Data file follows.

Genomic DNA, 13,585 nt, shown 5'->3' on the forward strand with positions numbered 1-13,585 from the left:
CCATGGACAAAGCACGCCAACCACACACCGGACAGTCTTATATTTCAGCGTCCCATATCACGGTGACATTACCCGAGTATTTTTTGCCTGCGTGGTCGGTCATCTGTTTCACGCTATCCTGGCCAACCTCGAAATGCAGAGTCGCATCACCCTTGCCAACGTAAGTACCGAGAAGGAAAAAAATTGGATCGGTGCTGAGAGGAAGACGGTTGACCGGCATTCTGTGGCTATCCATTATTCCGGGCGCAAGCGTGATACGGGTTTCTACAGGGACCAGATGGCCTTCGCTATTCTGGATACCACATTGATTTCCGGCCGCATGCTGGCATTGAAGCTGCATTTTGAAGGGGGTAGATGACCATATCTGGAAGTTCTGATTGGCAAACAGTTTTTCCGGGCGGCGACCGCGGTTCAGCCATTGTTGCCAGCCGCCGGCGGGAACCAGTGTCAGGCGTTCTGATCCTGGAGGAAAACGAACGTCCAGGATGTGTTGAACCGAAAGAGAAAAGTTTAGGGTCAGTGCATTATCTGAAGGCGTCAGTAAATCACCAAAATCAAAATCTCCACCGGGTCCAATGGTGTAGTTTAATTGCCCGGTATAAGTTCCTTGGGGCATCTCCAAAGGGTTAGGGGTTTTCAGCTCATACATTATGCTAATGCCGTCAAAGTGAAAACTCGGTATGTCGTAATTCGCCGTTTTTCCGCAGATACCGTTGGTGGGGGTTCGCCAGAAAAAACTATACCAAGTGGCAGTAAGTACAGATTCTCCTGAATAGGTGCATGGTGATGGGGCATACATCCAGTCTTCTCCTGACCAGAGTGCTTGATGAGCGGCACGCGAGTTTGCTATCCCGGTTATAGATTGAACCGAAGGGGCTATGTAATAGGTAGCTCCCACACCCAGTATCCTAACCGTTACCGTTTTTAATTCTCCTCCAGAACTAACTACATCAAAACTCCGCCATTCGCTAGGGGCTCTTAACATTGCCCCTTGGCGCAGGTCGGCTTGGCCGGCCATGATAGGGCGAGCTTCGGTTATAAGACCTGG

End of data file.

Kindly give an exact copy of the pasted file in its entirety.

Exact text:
Genomic DNA, 13,585 nt, shown 5'->3' on the forward strand with positions numbered 1-13,585 from the left:
CCATGGACAAAGCACGCCAACCACACACCGGACAGTCTTATATTTCAGCGTCCCATATCACGGTGACATTACCCGAGTATTTTTTGCCTGCGTGGTCGGTCATCTGTTTCACGCTATCCTGGCCAACCTCGAAATGCAGAGTCGCATCACCCTTGCCAACGTAAGTACCGAGAAGGAAAAAAATTGGATCGGTGCTGAGAGGAAGACGGTTGACCGGCATTCTGTGGCTATCCATTATTCCGGGCGCAAGCGTGATACGGGTTTCTACAGGGACCAGATGGCCTTCGCTATTCTGGATACCACATTGATTTCCGGCCGCATGCTGGCATTGAAGCTGCATTTTGAAGGGGGTAGATGACCATATCTGGAAGTTCTGATTGGCAAACAGTTTTTCCGGGCGGCGACCGCGGTTCAGCCATTGTTGCCAGCCGCCGGCGGGAACCAGTGTCAGGCGTTCTGATCCTGGAGGAAAACGAACGTCCAGGATGTGTTGAACCGAAAGAGAAAAGTTTAGGGTCAGTGCATTATCTGAAGGCGTCAGTAAATCACCAAAATCAAAATCTCCACCGGGTCCAATGGTGTAGTTTAATTGCCCGGTATAAGTTCCTTGGGGCATCTCCAAAGGGTTAGGGGTTTTCAGCTCATACATTATGCTAATGCCGTCAAAGTGAAAACTCGGTATGTCGTAATTCGCCGTTTTTCCGCAGATACCGTTGGTGGGGGTTCGCCAGAAAAAACTATACCAAGTGGCAGTAAGTACAGATTCTCCTGAATAGGTGCATGGTGATGGGGCATACATCCAGTCTTCTCCTGACCAGAGTGCTTGATGAGCGGCACGCGAGTTTGCTATCCCGGTTATAGATTGAACCGAAGGGGCTATGTAATAGGTAGCTCCCACACCCAGTATCCTAACCGTTACCGTTTTTAATTCTCCTCCAGAACTAACTACATCAAAACTCCGCCATTCGCTAGGGGCTCTTAACATTGCCCCTTGGCGCAGGTCGGCTTGGCCGGCCATGATAGGGCGAGCTTCGGTTATAAGACCTGG